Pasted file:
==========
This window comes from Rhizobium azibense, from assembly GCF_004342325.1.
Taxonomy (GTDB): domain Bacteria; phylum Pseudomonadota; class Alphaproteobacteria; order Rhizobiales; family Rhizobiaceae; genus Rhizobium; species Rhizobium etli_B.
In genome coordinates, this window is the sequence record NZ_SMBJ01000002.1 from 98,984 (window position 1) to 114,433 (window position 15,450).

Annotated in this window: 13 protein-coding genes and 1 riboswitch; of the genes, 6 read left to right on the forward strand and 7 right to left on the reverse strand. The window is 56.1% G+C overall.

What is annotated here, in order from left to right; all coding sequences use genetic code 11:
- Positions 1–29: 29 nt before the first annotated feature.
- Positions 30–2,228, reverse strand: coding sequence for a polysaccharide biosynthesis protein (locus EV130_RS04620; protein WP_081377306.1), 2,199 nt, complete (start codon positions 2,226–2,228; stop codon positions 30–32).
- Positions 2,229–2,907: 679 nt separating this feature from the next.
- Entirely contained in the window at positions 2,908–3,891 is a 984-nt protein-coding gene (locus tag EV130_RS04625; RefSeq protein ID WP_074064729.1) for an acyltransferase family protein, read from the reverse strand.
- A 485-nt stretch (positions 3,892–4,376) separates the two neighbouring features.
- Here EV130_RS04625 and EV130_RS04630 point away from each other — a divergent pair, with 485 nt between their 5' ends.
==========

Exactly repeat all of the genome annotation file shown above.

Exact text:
This window comes from Rhizobium azibense, from assembly GCF_004342325.1.
Taxonomy (GTDB): domain Bacteria; phylum Pseudomonadota; class Alphaproteobacteria; order Rhizobiales; family Rhizobiaceae; genus Rhizobium; species Rhizobium etli_B.
In genome coordinates, this window is the sequence record NZ_SMBJ01000002.1 from 98,984 (window position 1) to 114,433 (window position 15,450).

Annotated in this window: 13 protein-coding genes and 1 riboswitch; of the genes, 6 read left to right on the forward strand and 7 right to left on the reverse strand. The window is 56.1% G+C overall.

What is annotated here, in order from left to right; all coding sequences use genetic code 11:
- Positions 1–29: 29 nt before the first annotated feature.
- Positions 30–2,228, reverse strand: coding sequence for a polysaccharide biosynthesis protein (locus EV130_RS04620; protein WP_081377306.1), 2,199 nt, complete (start codon positions 2,226–2,228; stop codon positions 30–32).
- Positions 2,229–2,907: 679 nt separating this feature from the next.
- Entirely contained in the window at positions 2,908–3,891 is a 984-nt protein-coding gene (locus tag EV130_RS04625; RefSeq protein ID WP_074064729.1) for an acyltransferase family protein, read from the reverse strand.
- A 485-nt stretch (positions 3,892–4,376) separates the two neighbouring features.
- Here EV130_RS04625 and EV130_RS04630 point away from each other — a divergent pair, with 485 nt between their 5' ends.